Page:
Happy Holidays from All of Us at College Now!

Marion Motley Scholarship Winners Announced

On Sunday, December 17, the 2018 Marion Motley scholarship awardees were announced during a pre-game ceremony at First Energy Stadium prior to the Browns-Ravens game.
Courtney Dunn, from Solon High School, and Robert Garrett, from Saint Martin de Porres High School will each receive a $10,000 scholarship ($2,500 each year for four years) to put toward their postsecondary education.
The Marion Motley Scholarship was created in honor of former Cleveland Browns halfback Marion Motley, who, in 1946, was one of the first African-American players to integrate into the NFL. He went on to become a member of the Pro Football Hall of Fame. 
Check out this video from Browns Give Back to see how Courtney and Robert reacted when they found out they won the scholarship!

College Now Advisors Help Akron Students Find $30,000 in Federal Grants

Kenmore-Garfield High School hosted FAFSA Night on November 30, where College Now advisors provided individual support to Akron Public School families as they completed financial aid forms. The 14 families that attended the event (a large increase from previous years) accessed over $30,000 in federal grants that single evening. We are happy to see such strong parent engagement and look forward to more successful events to come in partnership with Akron Public Schools.

College Now Mentee Honored by Kenyon College

Photos courtesy of Kenyon College

This past month, Toneisha Stubbs, a mentee in the Mentoring Program and senior at Kenyon College, received the Franklin Miller Award at Kenyon.  The Award is presented to a student who has contributed most significantly and uniquely to Kenyon's academic environment.  Toneisha, a neuroscience major, was recognized for being a role model to her peers throughout her time as an Introductory Chemistry Lab Teaching Assistant and for her achievements in scientific research.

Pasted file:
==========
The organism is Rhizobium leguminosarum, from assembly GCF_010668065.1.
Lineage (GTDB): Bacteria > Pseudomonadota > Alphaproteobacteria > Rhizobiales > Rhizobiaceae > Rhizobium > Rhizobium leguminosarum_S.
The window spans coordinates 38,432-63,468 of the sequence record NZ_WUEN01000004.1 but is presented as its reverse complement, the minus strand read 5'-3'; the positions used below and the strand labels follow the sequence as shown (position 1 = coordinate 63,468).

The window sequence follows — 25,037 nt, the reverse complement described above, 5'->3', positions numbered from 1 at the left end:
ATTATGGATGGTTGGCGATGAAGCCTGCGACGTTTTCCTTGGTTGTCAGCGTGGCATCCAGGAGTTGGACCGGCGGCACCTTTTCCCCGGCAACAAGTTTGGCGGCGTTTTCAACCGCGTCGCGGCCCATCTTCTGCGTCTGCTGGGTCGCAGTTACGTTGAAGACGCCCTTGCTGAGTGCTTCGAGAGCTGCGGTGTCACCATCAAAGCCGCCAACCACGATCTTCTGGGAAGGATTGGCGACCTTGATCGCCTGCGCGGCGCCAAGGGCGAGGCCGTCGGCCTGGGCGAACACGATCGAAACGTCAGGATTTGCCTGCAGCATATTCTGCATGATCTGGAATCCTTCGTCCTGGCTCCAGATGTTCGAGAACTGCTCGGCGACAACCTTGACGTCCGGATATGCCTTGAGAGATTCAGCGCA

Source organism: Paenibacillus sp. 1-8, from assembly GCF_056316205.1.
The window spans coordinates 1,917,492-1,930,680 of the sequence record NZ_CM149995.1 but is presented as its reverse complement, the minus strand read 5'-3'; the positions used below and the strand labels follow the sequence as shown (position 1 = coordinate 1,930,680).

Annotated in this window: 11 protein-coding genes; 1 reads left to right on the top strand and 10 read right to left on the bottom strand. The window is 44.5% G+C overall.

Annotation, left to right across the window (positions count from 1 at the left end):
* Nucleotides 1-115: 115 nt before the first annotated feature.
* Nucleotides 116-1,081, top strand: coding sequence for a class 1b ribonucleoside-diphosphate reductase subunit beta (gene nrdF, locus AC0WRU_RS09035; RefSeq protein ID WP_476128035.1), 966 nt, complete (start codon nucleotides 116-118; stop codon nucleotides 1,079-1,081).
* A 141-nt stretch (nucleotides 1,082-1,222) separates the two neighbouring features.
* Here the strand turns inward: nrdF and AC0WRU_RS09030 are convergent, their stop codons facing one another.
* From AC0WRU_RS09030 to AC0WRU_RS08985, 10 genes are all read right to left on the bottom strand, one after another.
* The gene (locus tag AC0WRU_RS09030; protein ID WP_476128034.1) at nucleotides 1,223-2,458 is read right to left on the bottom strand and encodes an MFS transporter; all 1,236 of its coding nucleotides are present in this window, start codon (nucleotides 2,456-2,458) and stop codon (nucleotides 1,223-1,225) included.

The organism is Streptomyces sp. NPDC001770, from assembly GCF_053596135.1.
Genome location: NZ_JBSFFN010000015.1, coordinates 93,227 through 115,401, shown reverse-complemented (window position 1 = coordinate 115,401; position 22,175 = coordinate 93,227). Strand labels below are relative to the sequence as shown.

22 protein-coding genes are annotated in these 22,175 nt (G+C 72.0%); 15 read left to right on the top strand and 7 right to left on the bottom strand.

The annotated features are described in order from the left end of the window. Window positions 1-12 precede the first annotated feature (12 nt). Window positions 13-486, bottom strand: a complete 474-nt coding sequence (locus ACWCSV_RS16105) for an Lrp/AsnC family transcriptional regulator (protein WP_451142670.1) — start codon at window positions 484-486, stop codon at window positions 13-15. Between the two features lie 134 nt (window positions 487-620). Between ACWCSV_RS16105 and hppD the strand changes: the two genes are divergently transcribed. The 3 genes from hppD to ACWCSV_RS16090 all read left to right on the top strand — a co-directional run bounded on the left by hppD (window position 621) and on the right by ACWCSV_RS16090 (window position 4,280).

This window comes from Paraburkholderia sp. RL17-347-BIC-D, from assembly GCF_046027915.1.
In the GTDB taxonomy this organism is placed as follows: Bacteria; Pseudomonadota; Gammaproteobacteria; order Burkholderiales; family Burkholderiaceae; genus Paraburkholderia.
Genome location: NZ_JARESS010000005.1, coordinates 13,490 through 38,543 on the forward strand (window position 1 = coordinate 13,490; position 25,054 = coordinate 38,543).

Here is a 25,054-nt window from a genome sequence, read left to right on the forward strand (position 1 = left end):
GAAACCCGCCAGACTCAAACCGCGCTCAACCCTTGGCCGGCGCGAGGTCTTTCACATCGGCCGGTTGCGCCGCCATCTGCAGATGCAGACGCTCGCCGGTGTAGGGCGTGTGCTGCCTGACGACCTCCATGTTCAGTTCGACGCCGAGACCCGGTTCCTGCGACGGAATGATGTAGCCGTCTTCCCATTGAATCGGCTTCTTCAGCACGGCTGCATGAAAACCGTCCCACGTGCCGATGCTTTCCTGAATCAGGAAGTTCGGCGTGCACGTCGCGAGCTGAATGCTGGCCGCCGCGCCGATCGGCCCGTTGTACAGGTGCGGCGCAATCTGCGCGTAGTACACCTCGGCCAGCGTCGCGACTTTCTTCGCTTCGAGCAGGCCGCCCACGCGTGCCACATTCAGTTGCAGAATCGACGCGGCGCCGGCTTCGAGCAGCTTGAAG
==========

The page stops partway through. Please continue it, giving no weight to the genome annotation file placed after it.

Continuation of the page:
As a Teaching Assistant, Toneisha mentors students in what she describes as a sometimes "stressful environment."  She lowers the stress levels of the lab by playing music and checking in to see how students are doing.  She not only asks students about academic content but also asks about "how the rest of their week is going." 
Over the summer, Toneisha conducted cutting-edge research at the University of Florida on the effects of cannabis on working memory.  She and her team discovered that cannabis had no effect on the working memory of male mice and actually improved the working memory of female mice.    
Working with students and conducting scientific research has allowed Toneisha to learn an important life skill - patience.  She describes that in order to work successfully with students and in scientific research, one has to be willing to embrace repetition.  In research, she has to conduct the same experiment multiple times in order to determine the point at which something went wrong.  When mentoring students, she explains the same concept multiple times in different ways so that each individual student achieves an understanding.  She says, "It's important to understand that you can get to an answer or understanding in many different ways."